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Denver Contradicts Itself by Targeting Previously Tolerated Cannabis Tour Buses

The rolling lounges are one of the few options for visitors who want to use marijuana but can't find pot-friendly lodging.

My 420 ToursMy 420 ToursVisitors to Denver can legally buy marijuana products from 200 or so state-licensed retailers, but they can legally enjoy their purchases almost nowhere. Now the city seems to be cracking down on one of the few options available to cannabis consumers who don't have homes in Denver and can't find pot-friendly lodging. Last week, as part of an undercover investigation, Denver police ticketed riders on buses operated by My 420 Tours and Colorado Cannabis Tours for illegal public consumption of marijuana.

Denverite's Andrew Kenney reports that police cited 31 employees and customers on Friday for using marijuana on those outfits' buses, which take people on tours of pot shops, grow operations, and other sites of interest to cannabis consumers. "Our policy is to enforce the laws that are currently in place," a Denver Police Department spokesman wrote in an email to Kenney. "Consuming marijuana in public is illegal, and that is why officers cited the people consuming marijuana illegally."

Consuming marijuana "openly and publicly" is a petty offense under state law, punishable by a maximum fine of $100 and up to 24 hours of community service. Denver interprets that law as prohibiting marijuana use in any business that is "open or accessible to the public," and it does not tolerate members-only cannabis clubs. Under a local ballot initiative approved by voters in 2016, the city is beginning to experiment with strictly regulated "cannabis consumption establishments," but so far only one such license has been issued.

Cannabis consumption on a private tour bus would seem to be neither public nor open, and last week's arrests contradict the tour operators' understanding of the law as well as official advice about Denver's restrictions on marijuana use. According to Colorado.gov, "it is illegal for drivers and front-seat passengers to use marijuana in vehicles designed for private, for-hire transportation in Denver," but "if the private, for-hire transportation operator allows for it, marijuana may be consumed in the rear passenger area." The city's own website offers the same guidance. That exception is the basis for the business model adopted by My 420 Tours and Colorado Cannabis Tours as well as competitors such as Loopr and Mile High Limo Tours, which have been operating in Denver without legal trouble for years.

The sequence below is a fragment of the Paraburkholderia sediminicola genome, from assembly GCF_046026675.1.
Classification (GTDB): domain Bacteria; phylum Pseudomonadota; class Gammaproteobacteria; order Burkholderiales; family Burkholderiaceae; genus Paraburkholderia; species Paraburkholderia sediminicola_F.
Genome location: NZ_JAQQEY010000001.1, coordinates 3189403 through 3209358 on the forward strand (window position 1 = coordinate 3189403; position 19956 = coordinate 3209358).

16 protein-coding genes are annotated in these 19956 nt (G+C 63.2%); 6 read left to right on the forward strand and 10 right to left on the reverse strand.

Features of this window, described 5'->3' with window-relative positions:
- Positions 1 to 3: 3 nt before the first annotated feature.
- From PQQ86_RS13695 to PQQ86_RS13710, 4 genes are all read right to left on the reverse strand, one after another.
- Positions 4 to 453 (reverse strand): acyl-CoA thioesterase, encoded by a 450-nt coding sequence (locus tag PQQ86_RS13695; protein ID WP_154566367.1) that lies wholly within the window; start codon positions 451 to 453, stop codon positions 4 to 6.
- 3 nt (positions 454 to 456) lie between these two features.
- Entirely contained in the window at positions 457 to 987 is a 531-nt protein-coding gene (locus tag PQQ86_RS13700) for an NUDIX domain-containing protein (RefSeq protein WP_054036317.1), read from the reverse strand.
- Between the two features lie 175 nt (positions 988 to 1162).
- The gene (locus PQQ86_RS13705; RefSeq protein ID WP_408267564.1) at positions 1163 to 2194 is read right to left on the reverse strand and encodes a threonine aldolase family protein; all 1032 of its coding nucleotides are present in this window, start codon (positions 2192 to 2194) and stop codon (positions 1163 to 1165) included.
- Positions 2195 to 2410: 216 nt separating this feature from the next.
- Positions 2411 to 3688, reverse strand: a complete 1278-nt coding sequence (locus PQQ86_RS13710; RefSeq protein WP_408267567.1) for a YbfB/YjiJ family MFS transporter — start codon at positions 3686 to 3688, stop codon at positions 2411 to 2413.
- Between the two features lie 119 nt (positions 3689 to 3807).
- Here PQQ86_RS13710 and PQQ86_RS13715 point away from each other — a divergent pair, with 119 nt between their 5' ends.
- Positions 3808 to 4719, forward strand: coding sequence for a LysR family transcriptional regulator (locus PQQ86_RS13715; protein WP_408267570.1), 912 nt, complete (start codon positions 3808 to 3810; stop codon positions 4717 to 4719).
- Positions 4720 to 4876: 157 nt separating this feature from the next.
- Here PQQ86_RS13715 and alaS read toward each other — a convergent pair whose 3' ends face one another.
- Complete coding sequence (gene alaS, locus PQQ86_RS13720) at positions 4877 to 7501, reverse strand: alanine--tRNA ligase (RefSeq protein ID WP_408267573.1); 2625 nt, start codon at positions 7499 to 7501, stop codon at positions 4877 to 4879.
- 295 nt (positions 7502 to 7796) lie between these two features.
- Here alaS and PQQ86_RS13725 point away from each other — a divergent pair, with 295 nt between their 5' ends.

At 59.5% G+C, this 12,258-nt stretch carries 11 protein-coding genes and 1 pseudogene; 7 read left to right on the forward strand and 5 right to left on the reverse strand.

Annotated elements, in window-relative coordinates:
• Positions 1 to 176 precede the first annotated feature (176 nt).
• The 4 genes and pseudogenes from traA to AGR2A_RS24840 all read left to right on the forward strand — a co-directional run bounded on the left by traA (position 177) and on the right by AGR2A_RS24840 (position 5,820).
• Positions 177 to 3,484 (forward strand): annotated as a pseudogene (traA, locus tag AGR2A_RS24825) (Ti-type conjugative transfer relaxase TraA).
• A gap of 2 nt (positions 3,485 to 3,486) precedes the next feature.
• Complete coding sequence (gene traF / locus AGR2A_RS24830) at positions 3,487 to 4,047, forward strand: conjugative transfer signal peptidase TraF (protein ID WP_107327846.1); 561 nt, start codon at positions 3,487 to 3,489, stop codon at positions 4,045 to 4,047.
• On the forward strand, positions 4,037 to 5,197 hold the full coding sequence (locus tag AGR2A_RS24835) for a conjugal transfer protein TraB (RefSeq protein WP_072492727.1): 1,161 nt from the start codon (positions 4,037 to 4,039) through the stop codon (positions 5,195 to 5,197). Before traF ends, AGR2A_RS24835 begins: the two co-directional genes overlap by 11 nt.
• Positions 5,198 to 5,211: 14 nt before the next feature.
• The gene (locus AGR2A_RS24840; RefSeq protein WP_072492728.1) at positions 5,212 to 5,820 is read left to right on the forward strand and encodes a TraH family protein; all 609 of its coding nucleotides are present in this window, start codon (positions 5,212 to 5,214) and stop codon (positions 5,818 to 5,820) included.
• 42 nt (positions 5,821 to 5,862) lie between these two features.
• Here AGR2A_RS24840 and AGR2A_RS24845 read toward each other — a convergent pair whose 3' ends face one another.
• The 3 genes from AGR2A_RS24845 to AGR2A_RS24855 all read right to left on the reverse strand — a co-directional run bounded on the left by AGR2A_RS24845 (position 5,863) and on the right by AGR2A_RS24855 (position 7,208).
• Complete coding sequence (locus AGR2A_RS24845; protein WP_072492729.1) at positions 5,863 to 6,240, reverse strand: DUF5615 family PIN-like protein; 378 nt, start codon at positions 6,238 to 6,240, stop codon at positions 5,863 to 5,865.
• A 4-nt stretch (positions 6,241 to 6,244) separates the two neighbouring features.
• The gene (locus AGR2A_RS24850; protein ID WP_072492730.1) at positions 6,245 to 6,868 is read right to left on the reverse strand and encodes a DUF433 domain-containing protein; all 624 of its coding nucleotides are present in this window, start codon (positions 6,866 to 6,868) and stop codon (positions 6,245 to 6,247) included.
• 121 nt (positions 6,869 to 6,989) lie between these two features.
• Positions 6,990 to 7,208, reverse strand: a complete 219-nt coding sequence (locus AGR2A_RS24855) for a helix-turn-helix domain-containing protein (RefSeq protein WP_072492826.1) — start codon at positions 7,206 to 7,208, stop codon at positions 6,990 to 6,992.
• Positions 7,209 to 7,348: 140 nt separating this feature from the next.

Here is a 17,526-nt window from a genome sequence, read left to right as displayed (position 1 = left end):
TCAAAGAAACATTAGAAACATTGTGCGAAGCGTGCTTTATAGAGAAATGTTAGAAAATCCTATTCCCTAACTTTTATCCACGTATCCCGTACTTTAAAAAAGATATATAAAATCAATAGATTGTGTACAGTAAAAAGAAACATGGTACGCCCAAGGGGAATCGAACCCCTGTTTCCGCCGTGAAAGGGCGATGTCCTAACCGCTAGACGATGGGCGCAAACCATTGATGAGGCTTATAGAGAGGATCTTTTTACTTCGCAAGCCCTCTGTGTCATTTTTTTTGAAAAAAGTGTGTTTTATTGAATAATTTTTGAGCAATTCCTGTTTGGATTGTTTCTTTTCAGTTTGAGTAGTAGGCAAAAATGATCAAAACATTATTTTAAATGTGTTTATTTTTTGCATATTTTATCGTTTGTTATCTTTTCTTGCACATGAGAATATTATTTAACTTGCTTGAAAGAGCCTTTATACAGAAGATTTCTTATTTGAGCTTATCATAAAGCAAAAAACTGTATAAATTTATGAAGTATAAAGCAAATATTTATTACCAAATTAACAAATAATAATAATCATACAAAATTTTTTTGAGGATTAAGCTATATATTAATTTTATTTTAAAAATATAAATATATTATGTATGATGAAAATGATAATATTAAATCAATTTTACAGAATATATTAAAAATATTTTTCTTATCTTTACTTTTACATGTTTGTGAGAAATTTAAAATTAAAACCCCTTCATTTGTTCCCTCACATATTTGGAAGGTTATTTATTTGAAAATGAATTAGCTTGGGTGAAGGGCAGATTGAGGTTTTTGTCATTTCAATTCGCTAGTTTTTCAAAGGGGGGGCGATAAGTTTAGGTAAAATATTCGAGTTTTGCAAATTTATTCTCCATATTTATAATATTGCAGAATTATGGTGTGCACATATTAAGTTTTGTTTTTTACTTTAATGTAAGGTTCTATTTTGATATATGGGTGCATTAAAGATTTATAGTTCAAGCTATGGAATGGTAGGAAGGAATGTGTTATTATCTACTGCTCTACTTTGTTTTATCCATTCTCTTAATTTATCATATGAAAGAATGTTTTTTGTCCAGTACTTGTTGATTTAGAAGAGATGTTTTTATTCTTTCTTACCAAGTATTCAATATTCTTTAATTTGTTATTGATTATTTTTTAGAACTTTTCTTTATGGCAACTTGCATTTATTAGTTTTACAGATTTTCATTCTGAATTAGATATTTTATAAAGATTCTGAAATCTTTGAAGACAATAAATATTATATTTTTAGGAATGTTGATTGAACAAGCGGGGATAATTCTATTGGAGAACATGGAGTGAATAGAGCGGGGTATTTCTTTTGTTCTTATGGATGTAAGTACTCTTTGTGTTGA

I've asked the Denver Police Department about the contradiction and will update this post if and when I receive an answer. The mass citation of cannabis bus riders came less than two weeks after Colorado Gov. John Hickenlooper vetoed a bill that would have let specially licensed marijuana merchants create "tasting rooms" where customers could sample their wares.

Like Hickenlooper, Denver officials misread the phrase "openly and publicly" to mean "openly or publicly," and they understand public as including any private business that is open to the public. This reading is not only implausible but arguably unconstitutional. Amendment 64, the 2012 ballot initiative that legalized marijuana for recreational use, is now part of the state constitution, and it rules out penalties for marijuana use by adults unless it is "conducted openly and publicly or in a manner that endangers others."

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  • Cynical Asshole||

    I've asked the Denver Police Department about the contradiction and will update this post if and when I receive an answer.

    Because fuck you, that's why. - Denver PD

  • Citizen X||

    Lack of an answer may also be an answer.

  • perlchpr||

    This.

  • Jerryskids||

    "Our policy is to enforce the laws that are currently in place"

    How many tens of thousands of police officers does Denver have if they can ensure that each and every law is strictly enforced? Is their no discretion at all in the DPD as to which infractions they're going to go specifically ferreting out?

  • Hugh Akston||

    There's a complicated calculus involved in determining which laws to enforce, but the gist of it is:

    1) If enforcing the law generates revenue for the city and doesn't involve any risk whatsoever, cops are all over it.

    2) If there is any risk or work involved, or if it is a non-revenue bullshit crime like murder, assault, or robbery, then no fucks are given.

  • Shirley Knott||

    2b) unless the publicity surrounding the crime is such that lack of visible response would impede enforcement actions taken under rule 1.

  • ||

    Is their no discretion at all in the DPD as to which infractions they're going to go specifically ferreting out?

    They don't waste their time with infractions committed by officers, duh.

  • Diane Reynolds (Paul.)||

    Like Hickenlooper, Denver officials misread the phrase "openly and publicly" to mean "openly or publicly,"

    Public purpose.

  • Telcontar the Wanderer||

  • Citizen X||

    What's that a scene from, Harry Potter and the Nutella Sandwich Man?

  • Telcontar the Wanderer||

    If you worked on a bus filled with the second-hand smoke of a shrunken pothead all day, you'd be munching whatever snacks you had available too.

  • Eidde||

    "they understand public as including any private business that is open to the public."

    The Masterpiece Cakeshop people have already discovered this.

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